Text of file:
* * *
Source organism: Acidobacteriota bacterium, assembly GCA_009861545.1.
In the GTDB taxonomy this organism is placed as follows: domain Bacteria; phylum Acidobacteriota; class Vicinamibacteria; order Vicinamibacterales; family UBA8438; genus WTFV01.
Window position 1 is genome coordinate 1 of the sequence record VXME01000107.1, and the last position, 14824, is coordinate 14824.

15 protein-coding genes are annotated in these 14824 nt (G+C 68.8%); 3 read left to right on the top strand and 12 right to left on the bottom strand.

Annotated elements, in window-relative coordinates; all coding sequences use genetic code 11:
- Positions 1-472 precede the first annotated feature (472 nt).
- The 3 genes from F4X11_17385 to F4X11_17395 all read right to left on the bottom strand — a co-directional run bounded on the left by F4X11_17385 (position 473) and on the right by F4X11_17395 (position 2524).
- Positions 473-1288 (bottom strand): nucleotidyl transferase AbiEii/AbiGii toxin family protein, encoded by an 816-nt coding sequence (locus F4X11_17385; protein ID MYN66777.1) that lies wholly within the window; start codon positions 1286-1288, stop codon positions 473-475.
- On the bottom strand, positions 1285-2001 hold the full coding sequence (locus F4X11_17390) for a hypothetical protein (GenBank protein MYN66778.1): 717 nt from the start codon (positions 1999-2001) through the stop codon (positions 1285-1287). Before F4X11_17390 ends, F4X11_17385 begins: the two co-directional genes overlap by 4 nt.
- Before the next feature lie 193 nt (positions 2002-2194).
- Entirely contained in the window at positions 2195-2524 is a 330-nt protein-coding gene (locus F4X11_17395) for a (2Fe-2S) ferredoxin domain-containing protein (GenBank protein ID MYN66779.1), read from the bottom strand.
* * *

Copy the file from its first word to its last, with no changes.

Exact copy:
Source organism: Acidobacteriota bacterium, assembly GCA_009861545.1.
In the GTDB taxonomy this organism is placed as follows: domain Bacteria; phylum Acidobacteriota; class Vicinamibacteria; order Vicinamibacterales; family UBA8438; genus WTFV01.
Window position 1 is genome coordinate 1 of the sequence record VXME01000107.1, and the last position, 14824, is coordinate 14824.

15 protein-coding genes are annotated in these 14824 nt (G+C 68.8%); 3 read left to right on the top strand and 12 right to left on the bottom strand.

Annotated elements, in window-relative coordinates; all coding sequences use genetic code 11:
- Positions 1-472 precede the first annotated feature (472 nt).
- The 3 genes from F4X11_17385 to F4X11_17395 all read right to left on the bottom strand — a co-directional run bounded on the left by F4X11_17385 (position 473) and on the right by F4X11_17395 (position 2524).
- Positions 473-1288 (bottom strand): nucleotidyl transferase AbiEii/AbiGii toxin family protein, encoded by an 816-nt coding sequence (locus F4X11_17385; protein ID MYN66777.1) that lies wholly within the window; start codon positions 1286-1288, stop codon positions 473-475.
- On the bottom strand, positions 1285-2001 hold the full coding sequence (locus F4X11_17390) for a hypothetical protein (GenBank protein MYN66778.1): 717 nt from the start codon (positions 1999-2001) through the stop codon (positions 1285-1287). Before F4X11_17390 ends, F4X11_17385 begins: the two co-directional genes overlap by 4 nt.
- Before the next feature lie 193 nt (positions 2002-2194).
- Entirely contained in the window at positions 2195-2524 is a 330-nt protein-coding gene (locus F4X11_17395) for a (2Fe-2S) ferredoxin domain-containing protein (GenBank protein ID MYN66779.1), read from the bottom strand.